Everyone has heard that expression before. As a scientific principle, it’s true. The pull you feel when you bring two magnets together is the north pole of one drawing the south pole of the other toward it. Yes, where magnets are concerned, opposites really do attract.
But is it true in life, as well?
The romance novel market thrives on this concept. Take a stroll down the “romance” aisle at a bookstore or library and you’ll see titles like these:
- The Sheriff and the Outlaw
- The Officer and the Proper Lady
- The Pirate and the Puritan
- The Panther and the Pearl
- The Scoundrel and the Debutante
I could list others, but you get the idea, I’m sure.
This penchant for throwing “opposites” together is one reason why romance novels are often considered formulaic and predictable. Of course, the bad boy will be changed by the love of the good girl — or the supposedly bad girl will be transformed by falling in love with the right man.
If you’ve followed my Facebook pages or read much of my blog, you already know, of course, that I believe very strongly in the power of love. Yes, love can change us. It can strengthen us, give us courage, and help us become our best. I believe, however, that love works these miracles only when we fall in love with someone whose values and beliefs are complementary to our own.
Love between total opposites doesn’t work.
So why — and how — has this become a standard plot device for romance novels? Why do romance writers insist on promoting the idea that opposites attract?
There are several reasons why the concept works — or appears to work — in fiction.
- Romance novels, like all works of fiction, are built on conflict. Putting together two people who are compatible in all respects isn’t apt to generate much conflict, and without conflict, there’s nothing driving the story forward, nothing to create suspense, nothing to keep a reader hanging on to every word, eagerly turning pages. We read fiction because of the conflicts. We keep reading because we want to see how conflicts are resolved. Romance authors, take this to heart, please. If there are no problems, there are no conflicts, and if there are no conflicts, there will be no readers.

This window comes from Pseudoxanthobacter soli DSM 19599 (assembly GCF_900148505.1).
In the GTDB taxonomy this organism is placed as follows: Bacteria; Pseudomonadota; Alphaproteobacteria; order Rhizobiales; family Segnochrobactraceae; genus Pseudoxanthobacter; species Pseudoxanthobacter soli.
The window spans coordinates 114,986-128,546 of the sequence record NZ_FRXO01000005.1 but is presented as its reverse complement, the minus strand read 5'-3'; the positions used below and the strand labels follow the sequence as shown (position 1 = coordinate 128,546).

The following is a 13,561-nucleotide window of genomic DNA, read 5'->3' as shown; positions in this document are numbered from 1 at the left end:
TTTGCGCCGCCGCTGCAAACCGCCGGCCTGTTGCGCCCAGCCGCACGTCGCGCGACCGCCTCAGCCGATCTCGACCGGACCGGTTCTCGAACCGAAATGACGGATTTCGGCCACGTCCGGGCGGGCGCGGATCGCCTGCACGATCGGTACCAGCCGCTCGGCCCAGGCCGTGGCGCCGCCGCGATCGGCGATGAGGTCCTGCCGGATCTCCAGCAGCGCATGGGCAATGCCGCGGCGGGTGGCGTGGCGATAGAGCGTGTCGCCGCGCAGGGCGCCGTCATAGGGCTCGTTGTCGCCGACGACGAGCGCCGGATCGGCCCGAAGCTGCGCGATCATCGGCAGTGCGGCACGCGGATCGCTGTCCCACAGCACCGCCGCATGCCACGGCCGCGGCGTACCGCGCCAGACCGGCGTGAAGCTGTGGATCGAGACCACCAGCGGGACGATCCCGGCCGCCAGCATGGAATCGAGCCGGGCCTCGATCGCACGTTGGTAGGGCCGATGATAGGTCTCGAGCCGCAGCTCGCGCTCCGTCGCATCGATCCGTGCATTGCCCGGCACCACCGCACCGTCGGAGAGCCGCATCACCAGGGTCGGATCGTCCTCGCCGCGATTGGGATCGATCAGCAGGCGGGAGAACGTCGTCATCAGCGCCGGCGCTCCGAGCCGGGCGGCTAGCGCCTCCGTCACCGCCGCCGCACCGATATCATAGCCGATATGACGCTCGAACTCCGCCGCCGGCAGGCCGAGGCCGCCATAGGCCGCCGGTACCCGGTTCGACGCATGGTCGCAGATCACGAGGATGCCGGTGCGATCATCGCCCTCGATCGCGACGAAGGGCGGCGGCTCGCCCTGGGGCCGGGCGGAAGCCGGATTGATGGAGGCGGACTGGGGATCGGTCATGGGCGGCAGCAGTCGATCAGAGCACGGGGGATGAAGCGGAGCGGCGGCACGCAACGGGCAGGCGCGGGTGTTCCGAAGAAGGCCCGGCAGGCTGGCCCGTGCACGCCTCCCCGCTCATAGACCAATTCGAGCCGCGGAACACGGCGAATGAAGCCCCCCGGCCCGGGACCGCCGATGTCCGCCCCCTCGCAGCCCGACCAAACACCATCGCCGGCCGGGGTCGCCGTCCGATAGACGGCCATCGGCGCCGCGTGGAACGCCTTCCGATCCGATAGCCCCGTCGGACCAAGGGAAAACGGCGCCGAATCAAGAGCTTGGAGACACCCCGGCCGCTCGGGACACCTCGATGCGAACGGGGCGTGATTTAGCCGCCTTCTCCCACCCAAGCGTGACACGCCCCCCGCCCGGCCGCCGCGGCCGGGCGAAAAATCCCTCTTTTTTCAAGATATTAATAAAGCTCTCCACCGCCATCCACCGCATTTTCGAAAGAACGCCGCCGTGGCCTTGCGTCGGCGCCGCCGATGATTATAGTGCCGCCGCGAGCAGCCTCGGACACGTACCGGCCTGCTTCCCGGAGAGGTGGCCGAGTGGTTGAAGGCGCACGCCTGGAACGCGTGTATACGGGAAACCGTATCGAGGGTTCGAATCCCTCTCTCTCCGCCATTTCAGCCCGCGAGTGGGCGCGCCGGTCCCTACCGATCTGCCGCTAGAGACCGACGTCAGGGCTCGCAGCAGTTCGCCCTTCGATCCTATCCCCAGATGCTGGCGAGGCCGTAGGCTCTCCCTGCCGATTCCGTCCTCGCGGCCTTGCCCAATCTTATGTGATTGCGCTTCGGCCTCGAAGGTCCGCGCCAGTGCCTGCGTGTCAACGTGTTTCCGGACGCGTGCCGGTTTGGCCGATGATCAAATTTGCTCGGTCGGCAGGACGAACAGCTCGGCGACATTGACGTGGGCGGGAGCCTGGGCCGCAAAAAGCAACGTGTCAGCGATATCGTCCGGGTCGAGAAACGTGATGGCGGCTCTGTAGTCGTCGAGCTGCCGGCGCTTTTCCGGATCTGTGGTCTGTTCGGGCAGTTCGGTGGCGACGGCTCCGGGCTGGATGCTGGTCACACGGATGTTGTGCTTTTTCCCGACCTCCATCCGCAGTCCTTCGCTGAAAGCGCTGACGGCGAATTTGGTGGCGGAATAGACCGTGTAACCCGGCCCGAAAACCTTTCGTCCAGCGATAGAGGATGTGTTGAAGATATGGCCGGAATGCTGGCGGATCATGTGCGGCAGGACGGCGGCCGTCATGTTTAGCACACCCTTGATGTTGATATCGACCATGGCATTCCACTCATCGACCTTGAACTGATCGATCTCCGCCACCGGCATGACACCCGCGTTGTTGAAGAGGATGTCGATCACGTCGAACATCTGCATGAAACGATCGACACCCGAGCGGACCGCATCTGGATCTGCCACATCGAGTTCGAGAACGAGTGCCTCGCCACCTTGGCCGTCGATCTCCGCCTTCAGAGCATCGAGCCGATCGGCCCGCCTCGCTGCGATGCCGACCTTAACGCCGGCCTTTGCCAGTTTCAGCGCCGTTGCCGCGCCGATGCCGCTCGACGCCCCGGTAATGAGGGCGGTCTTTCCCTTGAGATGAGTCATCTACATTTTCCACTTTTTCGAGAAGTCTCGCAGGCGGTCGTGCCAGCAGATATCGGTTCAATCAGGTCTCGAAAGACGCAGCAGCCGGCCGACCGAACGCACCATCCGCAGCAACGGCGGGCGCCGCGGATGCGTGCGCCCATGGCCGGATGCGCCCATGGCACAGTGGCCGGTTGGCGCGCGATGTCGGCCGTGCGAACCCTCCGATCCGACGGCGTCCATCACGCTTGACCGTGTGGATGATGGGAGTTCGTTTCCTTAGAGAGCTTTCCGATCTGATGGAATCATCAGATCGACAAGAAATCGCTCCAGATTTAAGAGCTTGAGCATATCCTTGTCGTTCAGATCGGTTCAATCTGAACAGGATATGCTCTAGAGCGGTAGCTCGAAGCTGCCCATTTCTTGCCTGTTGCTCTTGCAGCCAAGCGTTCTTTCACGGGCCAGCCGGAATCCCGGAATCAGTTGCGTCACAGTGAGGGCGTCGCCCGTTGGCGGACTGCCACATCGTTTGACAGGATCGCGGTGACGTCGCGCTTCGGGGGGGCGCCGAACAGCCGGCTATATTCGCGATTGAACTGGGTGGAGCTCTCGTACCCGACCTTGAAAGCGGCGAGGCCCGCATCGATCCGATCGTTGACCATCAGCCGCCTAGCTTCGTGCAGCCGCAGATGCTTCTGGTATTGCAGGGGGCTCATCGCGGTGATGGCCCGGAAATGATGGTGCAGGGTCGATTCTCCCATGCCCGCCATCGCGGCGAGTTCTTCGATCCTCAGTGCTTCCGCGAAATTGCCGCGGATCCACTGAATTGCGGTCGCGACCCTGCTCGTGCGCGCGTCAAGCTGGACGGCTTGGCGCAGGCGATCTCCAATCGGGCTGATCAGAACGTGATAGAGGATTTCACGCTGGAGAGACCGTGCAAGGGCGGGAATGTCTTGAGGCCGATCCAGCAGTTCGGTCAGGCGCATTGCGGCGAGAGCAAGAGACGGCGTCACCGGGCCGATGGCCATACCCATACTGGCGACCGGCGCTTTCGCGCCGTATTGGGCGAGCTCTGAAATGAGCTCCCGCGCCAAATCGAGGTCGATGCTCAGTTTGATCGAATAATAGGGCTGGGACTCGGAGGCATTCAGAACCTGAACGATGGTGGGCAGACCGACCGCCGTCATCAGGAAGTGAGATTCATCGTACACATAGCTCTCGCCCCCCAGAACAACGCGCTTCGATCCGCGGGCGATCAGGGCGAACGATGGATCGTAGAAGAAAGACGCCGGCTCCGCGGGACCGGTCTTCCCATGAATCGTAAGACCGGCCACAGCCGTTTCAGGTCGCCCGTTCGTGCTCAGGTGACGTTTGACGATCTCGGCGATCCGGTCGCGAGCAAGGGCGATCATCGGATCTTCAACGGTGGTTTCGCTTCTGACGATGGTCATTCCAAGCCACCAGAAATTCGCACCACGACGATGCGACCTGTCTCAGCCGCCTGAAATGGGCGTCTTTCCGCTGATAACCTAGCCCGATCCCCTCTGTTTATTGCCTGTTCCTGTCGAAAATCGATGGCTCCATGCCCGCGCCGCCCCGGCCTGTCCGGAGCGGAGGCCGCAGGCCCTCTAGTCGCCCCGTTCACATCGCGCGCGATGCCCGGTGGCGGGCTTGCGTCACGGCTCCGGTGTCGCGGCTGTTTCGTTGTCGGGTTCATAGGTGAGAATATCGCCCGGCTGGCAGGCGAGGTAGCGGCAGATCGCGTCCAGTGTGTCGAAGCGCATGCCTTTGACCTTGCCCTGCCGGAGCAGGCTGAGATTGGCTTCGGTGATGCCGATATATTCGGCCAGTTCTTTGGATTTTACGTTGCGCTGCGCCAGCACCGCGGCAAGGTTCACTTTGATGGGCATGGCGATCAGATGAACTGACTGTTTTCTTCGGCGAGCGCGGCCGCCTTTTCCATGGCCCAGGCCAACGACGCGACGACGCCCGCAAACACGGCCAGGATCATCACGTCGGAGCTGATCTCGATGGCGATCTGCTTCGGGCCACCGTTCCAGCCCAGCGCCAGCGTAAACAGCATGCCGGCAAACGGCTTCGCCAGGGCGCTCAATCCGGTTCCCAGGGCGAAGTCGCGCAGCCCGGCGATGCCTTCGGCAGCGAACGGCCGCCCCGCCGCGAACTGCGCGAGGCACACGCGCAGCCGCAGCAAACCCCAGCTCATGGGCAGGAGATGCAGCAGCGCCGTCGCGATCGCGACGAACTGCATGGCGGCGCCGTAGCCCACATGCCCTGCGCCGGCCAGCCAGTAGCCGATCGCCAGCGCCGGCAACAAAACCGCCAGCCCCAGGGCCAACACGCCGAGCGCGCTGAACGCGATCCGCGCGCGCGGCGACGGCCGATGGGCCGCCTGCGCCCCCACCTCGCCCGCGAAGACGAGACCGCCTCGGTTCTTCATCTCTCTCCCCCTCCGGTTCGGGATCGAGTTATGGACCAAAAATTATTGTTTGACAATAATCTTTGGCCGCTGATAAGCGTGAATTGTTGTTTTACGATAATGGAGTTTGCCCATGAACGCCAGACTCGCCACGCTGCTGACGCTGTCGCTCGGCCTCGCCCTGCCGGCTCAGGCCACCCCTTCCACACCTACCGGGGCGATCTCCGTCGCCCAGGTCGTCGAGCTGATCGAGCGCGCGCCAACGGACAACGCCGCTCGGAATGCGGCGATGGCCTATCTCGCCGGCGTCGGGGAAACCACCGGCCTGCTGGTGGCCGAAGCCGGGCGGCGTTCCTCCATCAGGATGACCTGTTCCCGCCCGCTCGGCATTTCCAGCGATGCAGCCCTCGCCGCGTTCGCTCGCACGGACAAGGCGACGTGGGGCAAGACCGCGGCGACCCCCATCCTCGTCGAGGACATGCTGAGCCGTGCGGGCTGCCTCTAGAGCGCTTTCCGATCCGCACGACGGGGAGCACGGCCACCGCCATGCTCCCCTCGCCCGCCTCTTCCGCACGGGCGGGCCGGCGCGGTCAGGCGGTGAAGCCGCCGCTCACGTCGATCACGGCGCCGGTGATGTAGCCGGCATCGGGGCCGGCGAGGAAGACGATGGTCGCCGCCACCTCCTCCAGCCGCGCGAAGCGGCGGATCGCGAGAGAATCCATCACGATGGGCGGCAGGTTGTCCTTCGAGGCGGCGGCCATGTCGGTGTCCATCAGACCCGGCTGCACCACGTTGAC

- Romance novels tend to be “larger than life”. Character traits are generally exaggerated in works of fiction, especially in romance novels. A story’s hero, for example, isn’t just a successful fellow, he’s a billionaire. The lovely young lady isn’t merely attractive, she’s drop-dead gorgeous with long, silken hair, an oval face, high cheekbones, and a figure her rivals would kill for. This presents some interesting challenges for romance writers. Today’s readers often complain about “too perfect” characters. Readers want — and need — the ability to identify with the heroes and heroines in our stories. There’s a growing trend toward “less perfect” people in romance. The challenge lies in writing characters who are real yet who still strongly exemplify particular traits. Needless to say, the domaninat traits between hero and heroine tend to be in opposition. Example: She’s methodical and goes by the book; he’s a rule-breaker who doesn’t give a damn about proper procedures. Take these opposite traits, exaggerate them, then let the couple fall in love. Voila! You’ve got a romance novel.